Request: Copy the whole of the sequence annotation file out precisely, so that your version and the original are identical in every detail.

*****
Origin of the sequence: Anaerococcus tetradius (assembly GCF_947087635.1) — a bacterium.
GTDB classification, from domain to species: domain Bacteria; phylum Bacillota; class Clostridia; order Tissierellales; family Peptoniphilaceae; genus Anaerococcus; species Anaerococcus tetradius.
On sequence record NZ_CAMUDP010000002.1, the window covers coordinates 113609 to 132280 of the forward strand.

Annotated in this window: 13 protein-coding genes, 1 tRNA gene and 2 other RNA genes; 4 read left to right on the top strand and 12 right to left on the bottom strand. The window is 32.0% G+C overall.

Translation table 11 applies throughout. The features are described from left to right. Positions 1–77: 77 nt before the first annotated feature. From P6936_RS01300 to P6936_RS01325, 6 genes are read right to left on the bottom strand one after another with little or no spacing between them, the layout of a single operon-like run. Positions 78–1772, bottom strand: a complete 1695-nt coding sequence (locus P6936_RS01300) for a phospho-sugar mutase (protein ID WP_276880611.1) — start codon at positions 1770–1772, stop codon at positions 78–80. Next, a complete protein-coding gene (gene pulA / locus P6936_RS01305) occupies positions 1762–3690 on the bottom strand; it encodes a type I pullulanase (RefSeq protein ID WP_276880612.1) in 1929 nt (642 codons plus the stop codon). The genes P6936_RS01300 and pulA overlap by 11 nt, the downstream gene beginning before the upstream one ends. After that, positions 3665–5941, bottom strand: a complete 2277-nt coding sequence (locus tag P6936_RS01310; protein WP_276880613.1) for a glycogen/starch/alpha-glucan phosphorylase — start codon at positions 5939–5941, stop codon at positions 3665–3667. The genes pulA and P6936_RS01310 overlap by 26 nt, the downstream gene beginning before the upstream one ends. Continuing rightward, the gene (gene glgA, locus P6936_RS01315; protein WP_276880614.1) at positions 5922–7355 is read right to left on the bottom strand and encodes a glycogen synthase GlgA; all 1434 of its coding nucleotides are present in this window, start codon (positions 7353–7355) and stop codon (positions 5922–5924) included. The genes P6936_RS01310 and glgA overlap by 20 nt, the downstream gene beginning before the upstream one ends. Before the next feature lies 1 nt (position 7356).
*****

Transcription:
Origin of the sequence: Anaerococcus tetradius (assembly GCF_947087635.1) — a bacterium.
GTDB classification, from domain to species: domain Bacteria; phylum Bacillota; class Clostridia; order Tissierellales; family Peptoniphilaceae; genus Anaerococcus; species Anaerococcus tetradius.
On sequence record NZ_CAMUDP010000002.1, the window covers coordinates 113609 to 132280 of the forward strand.

Annotated in this window: 13 protein-coding genes, 1 tRNA gene and 2 other RNA genes; 4 read left to right on the top strand and 12 right to left on the bottom strand. The window is 32.0% G+C overall.

Translation table 11 applies throughout. The features are described from left to right. Positions 1–77: 77 nt before the first annotated feature. From P6936_RS01300 to P6936_RS01325, 6 genes are read right to left on the bottom strand one after another with little or no spacing between them, the layout of a single operon-like run. Positions 78–1772, bottom strand: a complete 1695-nt coding sequence (locus P6936_RS01300) for a phospho-sugar mutase (protein ID WP_276880611.1) — start codon at positions 1770–1772, stop codon at positions 78–80. Next, a complete protein-coding gene (gene pulA / locus P6936_RS01305) occupies positions 1762–3690 on the bottom strand; it encodes a type I pullulanase (RefSeq protein ID WP_276880612.1) in 1929 nt (642 codons plus the stop codon). The genes P6936_RS01300 and pulA overlap by 11 nt, the downstream gene beginning before the upstream one ends. After that, positions 3665–5941, bottom strand: a complete 2277-nt coding sequence (locus tag P6936_RS01310; protein WP_276880613.1) for a glycogen/starch/alpha-glucan phosphorylase — start codon at positions 5939–5941, stop codon at positions 3665–3667. The genes pulA and P6936_RS01310 overlap by 26 nt, the downstream gene beginning before the upstream one ends. Continuing rightward, the gene (gene glgA, locus P6936_RS01315; protein WP_276880614.1) at positions 5922–7355 is read right to left on the bottom strand and encodes a glycogen synthase GlgA; all 1434 of its coding nucleotides are present in this window, start codon (positions 7353–7355) and stop codon (positions 5922–5924) included. The genes P6936_RS01310 and glgA overlap by 20 nt, the downstream gene beginning before the upstream one ends. Before the next feature lies 1 nt (position 7356).